Urine infections, or urinary tract infections, occur when bacteria becomes trapped in the urethra or the tubes that carry urine from the bladder to the kidneys, called the ureters. In most cases, urine infections require medical treatment to prevent the spread of the infection to the bladder or kidneys.
To kill the bacteria that causes urinary tract infections, doctors prescribe oral antibiotics, which are typically taken for 3 to 7 days. Choices popular amongst physicians for urinary tract infections are amoxicillin, cephalosporins, doxycycline, and sulfa drugs.
Because urine infections typically result in pain and the frequent urge to urinate, doctors often prescribe oral medication to relieve symptoms while antibiotics work to treat the underlying cause of the infection. The most common medicine used for this purpose is pyridium.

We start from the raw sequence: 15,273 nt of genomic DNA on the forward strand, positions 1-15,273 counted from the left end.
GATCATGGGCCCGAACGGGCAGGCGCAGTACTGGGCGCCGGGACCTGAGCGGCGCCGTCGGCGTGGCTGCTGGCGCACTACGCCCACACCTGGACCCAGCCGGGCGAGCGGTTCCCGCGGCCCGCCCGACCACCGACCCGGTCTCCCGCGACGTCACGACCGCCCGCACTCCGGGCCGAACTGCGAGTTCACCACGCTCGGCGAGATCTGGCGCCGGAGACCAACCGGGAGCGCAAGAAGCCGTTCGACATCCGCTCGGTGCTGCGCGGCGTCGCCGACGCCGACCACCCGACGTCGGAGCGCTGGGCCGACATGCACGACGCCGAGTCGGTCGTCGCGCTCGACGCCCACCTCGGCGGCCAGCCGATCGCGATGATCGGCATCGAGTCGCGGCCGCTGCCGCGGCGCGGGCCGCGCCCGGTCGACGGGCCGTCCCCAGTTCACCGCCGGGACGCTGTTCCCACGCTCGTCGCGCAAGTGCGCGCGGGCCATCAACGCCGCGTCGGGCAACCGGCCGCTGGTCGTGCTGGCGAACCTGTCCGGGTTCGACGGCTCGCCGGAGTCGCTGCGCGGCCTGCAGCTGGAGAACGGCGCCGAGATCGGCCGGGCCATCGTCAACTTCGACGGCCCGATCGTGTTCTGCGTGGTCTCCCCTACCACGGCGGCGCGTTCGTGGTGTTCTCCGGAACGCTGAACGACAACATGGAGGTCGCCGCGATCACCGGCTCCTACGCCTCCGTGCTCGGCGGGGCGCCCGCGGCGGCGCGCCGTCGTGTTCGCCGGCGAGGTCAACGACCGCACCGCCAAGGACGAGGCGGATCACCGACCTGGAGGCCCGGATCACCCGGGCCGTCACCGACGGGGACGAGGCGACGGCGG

In some cases, doctors prescribe an additional medication, such as ascorbic acid, to decrease the output of bacteria in urine.
The elderly or people with kidney stones or recent urinary surgery sometimes require hospitalization in order to treat the infection. Once admitted, patients receive fluids and antibiotics intravenously until the infection clears.
If urine infections occur repeatedly over a period of 6 months to 2 years, doctors often perform X-rays to determine if a structural irregularity of the tract is the cause. When this is the cause, physicians perform surgery to widen the ureters.